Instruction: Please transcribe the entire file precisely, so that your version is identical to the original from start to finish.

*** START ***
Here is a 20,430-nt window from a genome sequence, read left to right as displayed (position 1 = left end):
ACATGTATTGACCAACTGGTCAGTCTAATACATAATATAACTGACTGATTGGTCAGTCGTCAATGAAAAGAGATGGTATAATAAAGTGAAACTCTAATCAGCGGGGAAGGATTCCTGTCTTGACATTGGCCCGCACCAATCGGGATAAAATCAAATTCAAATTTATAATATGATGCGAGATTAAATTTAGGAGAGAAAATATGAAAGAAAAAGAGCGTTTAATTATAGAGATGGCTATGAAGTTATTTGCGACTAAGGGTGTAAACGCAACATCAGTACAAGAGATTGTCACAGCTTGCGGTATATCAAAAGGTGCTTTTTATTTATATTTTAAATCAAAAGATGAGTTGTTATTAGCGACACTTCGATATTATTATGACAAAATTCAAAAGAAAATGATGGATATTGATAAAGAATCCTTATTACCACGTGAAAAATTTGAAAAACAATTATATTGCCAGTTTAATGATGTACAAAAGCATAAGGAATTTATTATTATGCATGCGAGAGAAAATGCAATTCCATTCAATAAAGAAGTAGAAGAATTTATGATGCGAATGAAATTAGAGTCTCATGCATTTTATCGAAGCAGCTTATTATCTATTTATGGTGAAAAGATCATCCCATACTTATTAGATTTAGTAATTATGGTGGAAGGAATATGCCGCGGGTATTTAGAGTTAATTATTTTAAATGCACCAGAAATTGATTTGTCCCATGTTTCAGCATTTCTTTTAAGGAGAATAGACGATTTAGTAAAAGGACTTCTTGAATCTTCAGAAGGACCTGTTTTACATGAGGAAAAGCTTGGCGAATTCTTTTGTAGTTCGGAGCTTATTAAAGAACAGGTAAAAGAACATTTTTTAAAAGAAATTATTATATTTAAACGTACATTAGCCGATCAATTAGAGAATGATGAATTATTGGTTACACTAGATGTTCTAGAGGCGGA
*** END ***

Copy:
Here is a 20,430-nt window from a genome sequence, read left to right as displayed (position 1 = left end):
ACATGTATTGACCAACTGGTCAGTCTAATACATAATATAACTGACTGATTGGTCAGTCGTCAATGAAAAGAGATGGTATAATAAAGTGAAACTCTAATCAGCGGGGAAGGATTCCTGTCTTGACATTGGCCCGCACCAATCGGGATAAAATCAAATTCAAATTTATAATATGATGCGAGATTAAATTTAGGAGAGAAAATATGAAAGAAAAAGAGCGTTTAATTATAGAGATGGCTATGAAGTTATTTGCGACTAAGGGTGTAAACGCAACATCAGTACAAGAGATTGTCACAGCTTGCGGTATATCAAAAGGTGCTTTTTATTTATATTTTAAATCAAAAGATGAGTTGTTATTAGCGACACTTCGATATTATTATGACAAAATTCAAAAGAAAATGATGGATATTGATAAAGAATCCTTATTACCACGTGAAAAATTTGAAAAACAATTATATTGCCAGTTTAATGATGTACAAAAGCATAAGGAATTTATTATTATGCATGCGAGAGAAAATGCAATTCCATTCAATAAAGAAGTAGAAGAATTTATGATGCGAATGAAATTAGAGTCTCATGCATTTTATCGAAGCAGCTTATTATCTATTTATGGTGAAAAGATCATCCCATACTTATTAGATTTAGTAATTATGGTGGAAGGAATATGCCGCGGGTATTTAGAGTTAATTATTTTAAATGCACCAGAAATTGATTTGTCCCATGTTTCAGCATTTCTTTTAAGGAGAATAGACGATTTAGTAAAAGGACTTCTTGAATCTTCAGAAGGACCTGTTTTACATGAGGAAAAGCTTGGCGAATTCTTTTGTAGTTCGGAGCTTATTAAAGAACAGGTAAAAGAACATTTTTTAAAAGAAATTATTATATTTAAACGTACATTAGCCGATCAATTAGAGAATGATGAATTATTGGTTACACTAGATGTTCTAGAGGCGGA